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Rough guide to pricing of Foss foodscans?

Moisture Fat Protein Foss Foodscan

Best Answer Charles.C, 21 May 2015 - 08:43 PM

Hi all,

 

Anyone able to help me with a rough guide to pricing of foodscans?

Just want to get a general idea before going ahead and getting quotes from Foss.

Just need a basic model that will give Moisture, Fat, Protein. 

 

Thanks :)

 

I used to charge $25 by traditional chemistry but that was a few years ago. :smile: 

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#1 Quality Ben

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Posted 20 May 2015 - 05:44 AM

Hi all,

 

Anyone able to help me with a rough guide to pricing of foodscans?

Just want to get a general idea before going ahead and getting quotes from Foss.

Just need a basic model that will give Moisture, Fat, Protein. 

 

Thanks :)

 

 



#2 Myusername

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Posted 21 May 2015 - 07:00 PM

The best way to find out is to contact foss or their distributer, it never hurts to get it straight from the horses mouth.

Prices are significantly different between countries, currency, food sector, etc..



#3 Charles.C

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Posted 21 May 2015 - 08:43 PM   Best Answer

Hi all,

 

Anyone able to help me with a rough guide to pricing of foodscans?

Just want to get a general idea before going ahead and getting quotes from Foss.

Just need a basic model that will give Moisture, Fat, Protein. 

 

Thanks :)

 

I used to charge $25 by traditional chemistry but that was a few years ago. :smile: 


Kind Regards,

 

Charles.C


#4 liberator

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Posted 26 May 2015 - 10:25 PM

Foss Machines are a great idea but you will also need to consider the additional costs for the unit once you have purchased one. There is the initial cost of the machine as well as the calibration 'module'. FOSS may have a standard calibration module (software) for the product you are looking at analysing - what product are you looking at using the Foodscan for?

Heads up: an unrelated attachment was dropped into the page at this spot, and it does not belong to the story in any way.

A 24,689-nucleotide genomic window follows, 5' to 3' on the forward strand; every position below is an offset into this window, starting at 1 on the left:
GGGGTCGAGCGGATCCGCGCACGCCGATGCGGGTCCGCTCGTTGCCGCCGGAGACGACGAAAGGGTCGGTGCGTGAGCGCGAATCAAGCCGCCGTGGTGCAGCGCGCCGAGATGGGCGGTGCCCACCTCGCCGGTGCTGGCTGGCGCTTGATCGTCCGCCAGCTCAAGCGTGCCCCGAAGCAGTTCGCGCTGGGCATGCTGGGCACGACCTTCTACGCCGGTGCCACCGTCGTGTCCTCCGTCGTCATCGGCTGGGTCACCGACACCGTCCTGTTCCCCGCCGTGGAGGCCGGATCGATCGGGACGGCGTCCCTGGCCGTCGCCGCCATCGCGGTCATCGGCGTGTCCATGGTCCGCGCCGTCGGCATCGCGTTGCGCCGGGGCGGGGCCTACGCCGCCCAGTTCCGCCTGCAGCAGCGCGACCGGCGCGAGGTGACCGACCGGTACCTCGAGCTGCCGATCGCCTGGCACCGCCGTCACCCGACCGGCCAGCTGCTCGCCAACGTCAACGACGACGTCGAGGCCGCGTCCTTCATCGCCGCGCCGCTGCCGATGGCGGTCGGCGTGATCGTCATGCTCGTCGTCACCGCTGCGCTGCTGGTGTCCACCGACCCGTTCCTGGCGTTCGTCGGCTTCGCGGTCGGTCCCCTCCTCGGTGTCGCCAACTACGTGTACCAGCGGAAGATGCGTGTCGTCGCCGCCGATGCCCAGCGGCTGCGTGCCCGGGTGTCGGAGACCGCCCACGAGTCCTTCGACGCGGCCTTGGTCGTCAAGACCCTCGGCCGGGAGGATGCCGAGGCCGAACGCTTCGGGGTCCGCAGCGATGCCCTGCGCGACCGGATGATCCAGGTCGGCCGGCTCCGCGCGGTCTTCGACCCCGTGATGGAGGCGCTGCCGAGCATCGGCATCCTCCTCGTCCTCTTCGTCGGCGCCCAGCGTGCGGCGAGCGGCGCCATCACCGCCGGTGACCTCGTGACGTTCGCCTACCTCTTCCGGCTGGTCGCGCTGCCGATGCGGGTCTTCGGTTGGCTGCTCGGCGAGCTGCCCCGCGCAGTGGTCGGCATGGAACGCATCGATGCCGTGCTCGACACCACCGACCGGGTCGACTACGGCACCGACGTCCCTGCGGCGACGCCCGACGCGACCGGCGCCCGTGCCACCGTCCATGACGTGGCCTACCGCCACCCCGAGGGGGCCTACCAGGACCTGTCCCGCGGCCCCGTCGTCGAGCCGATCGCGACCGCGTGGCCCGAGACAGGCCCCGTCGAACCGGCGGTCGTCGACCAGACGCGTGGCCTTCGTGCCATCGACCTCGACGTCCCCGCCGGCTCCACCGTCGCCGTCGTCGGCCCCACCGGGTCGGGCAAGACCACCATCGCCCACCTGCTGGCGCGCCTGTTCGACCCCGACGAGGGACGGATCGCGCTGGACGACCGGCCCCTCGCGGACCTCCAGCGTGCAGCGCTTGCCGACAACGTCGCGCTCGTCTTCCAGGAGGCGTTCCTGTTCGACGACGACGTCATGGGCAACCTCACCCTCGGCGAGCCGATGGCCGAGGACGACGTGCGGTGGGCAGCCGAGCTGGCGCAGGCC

Depending on the variability of the product you are testing you may need to 'bias' the calibration based on analytical data from your product and like it is in the dairy industry, milk supply and composition of the milk is very seasonal and affects the calibration. The calibration needs to be monitored, verified and adjusted according to seasonal variation in the raw ingredient - in our case - milk. The calibration data has to be duplicate analysis so the results you use shouldn't be single point analytical data.

 

This will cost you $$ for the analysis of your materials to collect the calibration data (in house/external). Then you will need someone, You?, or lab technicians or calibration specialists to monitor, verify and adjust the calibrations based on your reference analytical data.

 

We have found that the cost of the machine itself was the cheapest part of using one of these machines - the establishment and ongoing checking and maintaining of the calibration is where it can get costly. The results you get from your food scan are only as good as the reference data obtained to develop and maintain your calibration. If you have a stable product then the maintenance and verification of the calibrations won't be so bad.

 

If it's a single product your looking at then its not too bad - if it's to be used for  multiple products it can get complex.  However - getting ACCURATE fat, moisture and protein results in under 2 minutes from your Foodscan can far outweigh the expense and timeliness  of getting wet chem completed either externally or in house. They key is accurate results as I'd noted the accuracy is only going to be as good as the calibration provided by FOSS or developed in house based on your own (internally obtained or external lab)  analytical results.



#5 Mulan1010

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Posted 01 June 2015 - 05:47 PM

Liberator hit it right on the head.  We have used the Foss machine for over 10 years and it is a very reliable piece of equipment, but it does have to be set up properly and maintained.  You also have to be able to provide a good sample for the unit to read so you may need to purchase additional equipment to be able to do so.  We had to purchase a core sampler and a meat grinder to make acceptable samples.

 

Be sure to read over the warranty and what is covered.  Look at negotiating help with the calibration and set-up in your contract.  Ensure you realize how many samples you will have to obtain and send out for analysis as that is an added cost as Liberator described above.  If you are wanting the system to download results to a certain program negotiate that into the program as well.

 

Ask about continuing service contracts and what they cover as we have found that was a better option for us than trying to maintain it ourselves.  







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